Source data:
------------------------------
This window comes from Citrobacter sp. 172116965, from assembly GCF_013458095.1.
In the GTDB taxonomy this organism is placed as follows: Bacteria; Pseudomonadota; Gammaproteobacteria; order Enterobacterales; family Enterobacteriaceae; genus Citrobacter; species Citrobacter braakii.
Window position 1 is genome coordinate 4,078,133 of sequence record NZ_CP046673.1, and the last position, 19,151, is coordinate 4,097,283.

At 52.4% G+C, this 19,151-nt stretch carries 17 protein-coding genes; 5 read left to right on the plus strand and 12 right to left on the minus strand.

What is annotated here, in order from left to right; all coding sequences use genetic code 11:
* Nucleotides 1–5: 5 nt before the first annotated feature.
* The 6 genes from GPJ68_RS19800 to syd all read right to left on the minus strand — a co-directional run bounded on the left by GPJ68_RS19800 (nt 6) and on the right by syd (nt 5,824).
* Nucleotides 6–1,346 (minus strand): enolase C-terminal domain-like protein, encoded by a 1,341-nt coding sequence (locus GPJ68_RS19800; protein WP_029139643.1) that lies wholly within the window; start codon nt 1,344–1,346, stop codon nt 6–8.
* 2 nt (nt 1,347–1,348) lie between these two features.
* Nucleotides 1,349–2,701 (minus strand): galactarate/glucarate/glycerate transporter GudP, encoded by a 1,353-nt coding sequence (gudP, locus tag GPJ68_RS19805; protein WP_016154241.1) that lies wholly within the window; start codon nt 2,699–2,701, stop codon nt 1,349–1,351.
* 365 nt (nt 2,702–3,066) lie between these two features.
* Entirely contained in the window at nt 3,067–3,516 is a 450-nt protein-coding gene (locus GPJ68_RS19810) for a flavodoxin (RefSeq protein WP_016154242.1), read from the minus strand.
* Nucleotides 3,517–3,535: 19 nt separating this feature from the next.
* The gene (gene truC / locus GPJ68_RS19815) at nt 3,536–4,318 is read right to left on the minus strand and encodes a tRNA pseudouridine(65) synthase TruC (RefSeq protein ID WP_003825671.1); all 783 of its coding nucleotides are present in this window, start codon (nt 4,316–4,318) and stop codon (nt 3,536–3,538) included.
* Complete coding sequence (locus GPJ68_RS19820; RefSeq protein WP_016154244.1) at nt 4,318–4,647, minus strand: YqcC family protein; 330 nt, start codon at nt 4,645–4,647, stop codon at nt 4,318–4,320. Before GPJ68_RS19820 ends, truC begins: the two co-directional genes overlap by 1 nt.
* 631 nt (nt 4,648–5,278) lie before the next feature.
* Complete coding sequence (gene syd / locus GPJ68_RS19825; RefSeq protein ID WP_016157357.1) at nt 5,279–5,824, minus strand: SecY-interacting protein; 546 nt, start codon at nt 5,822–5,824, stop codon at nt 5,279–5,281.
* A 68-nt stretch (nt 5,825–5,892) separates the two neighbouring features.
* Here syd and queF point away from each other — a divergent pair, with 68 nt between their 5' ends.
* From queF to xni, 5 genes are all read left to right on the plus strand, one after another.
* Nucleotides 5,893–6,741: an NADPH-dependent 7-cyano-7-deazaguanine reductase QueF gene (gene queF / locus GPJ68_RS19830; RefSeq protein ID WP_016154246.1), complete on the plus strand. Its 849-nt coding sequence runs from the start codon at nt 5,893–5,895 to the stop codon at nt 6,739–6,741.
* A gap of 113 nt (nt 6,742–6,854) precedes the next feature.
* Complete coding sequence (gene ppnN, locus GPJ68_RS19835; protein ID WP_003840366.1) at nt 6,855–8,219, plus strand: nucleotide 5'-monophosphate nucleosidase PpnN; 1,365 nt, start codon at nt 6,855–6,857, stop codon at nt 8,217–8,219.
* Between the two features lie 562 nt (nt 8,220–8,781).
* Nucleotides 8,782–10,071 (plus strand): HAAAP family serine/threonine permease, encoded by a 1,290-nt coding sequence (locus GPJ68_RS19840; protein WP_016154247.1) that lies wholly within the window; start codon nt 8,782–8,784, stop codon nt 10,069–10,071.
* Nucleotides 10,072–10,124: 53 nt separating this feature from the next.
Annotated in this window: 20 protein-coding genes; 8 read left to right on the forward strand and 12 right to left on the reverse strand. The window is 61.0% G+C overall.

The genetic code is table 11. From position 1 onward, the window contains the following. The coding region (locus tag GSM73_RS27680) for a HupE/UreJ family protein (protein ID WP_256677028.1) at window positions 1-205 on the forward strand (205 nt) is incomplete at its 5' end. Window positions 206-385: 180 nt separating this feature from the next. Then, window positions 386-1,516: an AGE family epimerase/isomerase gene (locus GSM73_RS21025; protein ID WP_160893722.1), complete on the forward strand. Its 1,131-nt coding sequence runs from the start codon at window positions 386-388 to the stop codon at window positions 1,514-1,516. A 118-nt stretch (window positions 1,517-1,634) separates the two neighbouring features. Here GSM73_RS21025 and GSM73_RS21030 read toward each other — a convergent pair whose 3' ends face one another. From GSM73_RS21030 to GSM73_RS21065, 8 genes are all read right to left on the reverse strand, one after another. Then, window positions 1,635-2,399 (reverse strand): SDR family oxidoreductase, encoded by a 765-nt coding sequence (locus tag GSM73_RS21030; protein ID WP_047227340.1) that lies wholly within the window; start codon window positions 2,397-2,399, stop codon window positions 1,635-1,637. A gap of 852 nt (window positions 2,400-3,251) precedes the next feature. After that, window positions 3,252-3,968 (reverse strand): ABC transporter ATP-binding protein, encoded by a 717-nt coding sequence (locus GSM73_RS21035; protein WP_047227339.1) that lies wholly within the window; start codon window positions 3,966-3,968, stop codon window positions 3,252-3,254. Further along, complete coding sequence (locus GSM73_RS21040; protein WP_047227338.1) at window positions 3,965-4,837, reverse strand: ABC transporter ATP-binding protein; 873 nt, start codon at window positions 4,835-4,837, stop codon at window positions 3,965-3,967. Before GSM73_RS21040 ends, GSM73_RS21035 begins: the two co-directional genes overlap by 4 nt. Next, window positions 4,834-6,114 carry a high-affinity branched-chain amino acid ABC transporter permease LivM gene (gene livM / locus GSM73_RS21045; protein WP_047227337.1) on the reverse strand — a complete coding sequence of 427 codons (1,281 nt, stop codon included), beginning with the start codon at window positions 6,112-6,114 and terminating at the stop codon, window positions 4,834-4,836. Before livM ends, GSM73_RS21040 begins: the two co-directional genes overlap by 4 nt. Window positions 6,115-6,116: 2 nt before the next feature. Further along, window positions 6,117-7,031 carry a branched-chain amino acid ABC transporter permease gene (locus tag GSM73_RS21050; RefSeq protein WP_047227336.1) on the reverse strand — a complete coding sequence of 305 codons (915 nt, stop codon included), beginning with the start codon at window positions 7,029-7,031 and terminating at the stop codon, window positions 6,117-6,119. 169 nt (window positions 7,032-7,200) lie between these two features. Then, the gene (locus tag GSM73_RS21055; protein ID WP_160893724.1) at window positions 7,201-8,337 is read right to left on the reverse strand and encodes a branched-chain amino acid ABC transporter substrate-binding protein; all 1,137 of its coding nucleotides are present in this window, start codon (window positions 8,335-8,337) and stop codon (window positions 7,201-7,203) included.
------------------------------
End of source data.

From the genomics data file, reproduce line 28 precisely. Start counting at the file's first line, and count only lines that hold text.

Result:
The genetic code is table 11. From position 1 onward, the window contains the following. The coding region (locus tag GSM73_RS27680) for a HupE/UreJ family protein (protein ID WP_256677028.1) at window positions 1-205 on the forward strand (205 nt) is incomplete at its 5' end. Window positions 206-385: 180 nt separating this feature from the next. Then, window positions 386-1,516: an AGE family epimerase/isomerase gene (locus GSM73_RS21025; protein ID WP_160893722.1), complete on the forward strand. Its 1,131-nt coding sequence runs from the start codon at window positions 386-388 to the stop codon at window positions 1,514-1,516. A 118-nt stretch (window positions 1,517-1,634) separates the two neighbouring features. Here GSM73_RS21025 and GSM73_RS21030 read toward each other — a convergent pair whose 3' ends face one another. From GSM73_RS21030 to GSM73_RS21065, 8 genes are all read right to left on the reverse strand, one after another. Then, window positions 1,635-2,399 (reverse strand): SDR family oxidoreductase, encoded by a 765-nt coding sequence (locus tag GSM73_RS21030; protein ID WP_047227340.1) that lies wholly within the window; start codon window positions 2,397-2,399, stop codon window positions 1,635-1,637. A gap of 852 nt (window positions 2,400-3,251) precedes the next feature. After that, window positions 3,252-3,968 (reverse strand): ABC transporter ATP-binding protein, encoded by a 717-nt coding sequence (locus GSM73_RS21035; protein WP_047227339.1) that lies wholly within the window; start codon window positions 3,966-3,968, stop codon window positions 3,252-3,254. Further along, complete coding sequence (locus GSM73_RS21040; protein WP_047227338.1) at window positions 3,965-4,837, reverse strand: ABC transporter ATP-binding protein; 873 nt, start codon at window positions 4,835-4,837, stop codon at window positions 3,965-3,967. Before GSM73_RS21040 ends, GSM73_RS21035 begins: the two co-directional genes overlap by 4 nt. Next, window positions 4,834-6,114 carry a high-affinity branched-chain amino acid ABC transporter permease LivM gene (gene livM / locus GSM73_RS21045; protein WP_047227337.1) on the reverse strand — a complete coding sequence of 427 codons (1,281 nt, stop codon included), beginning with the start codon at window positions 6,112-6,114 and terminating at the stop codon, window positions 4,834-4,836. Before livM ends, GSM73_RS21040 begins: the two co-directional genes overlap by 4 nt. Window positions 6,115-6,116: 2 nt before the next feature. Further along, window positions 6,117-7,031 carry a branched-chain amino acid ABC transporter permease gene (locus tag GSM73_RS21050; RefSeq protein WP_047227336.1) on the reverse strand — a complete coding sequence of 305 codons (915 nt, stop codon included), beginning with the start codon at window positions 7,029-7,031 and terminating at the stop codon, window positions 6,117-6,119. 169 nt (window positions 7,032-7,200) lie between these two features. Then, the gene (locus tag GSM73_RS21055; protein ID WP_160893724.1) at window positions 7,201-8,337 is read right to left on the reverse strand and encodes a branched-chain amino acid ABC transporter substrate-binding protein; all 1,137 of its coding nucleotides are present in this window, start codon (window positions 8,335-8,337) and stop codon (window positions 7,201-7,203) included.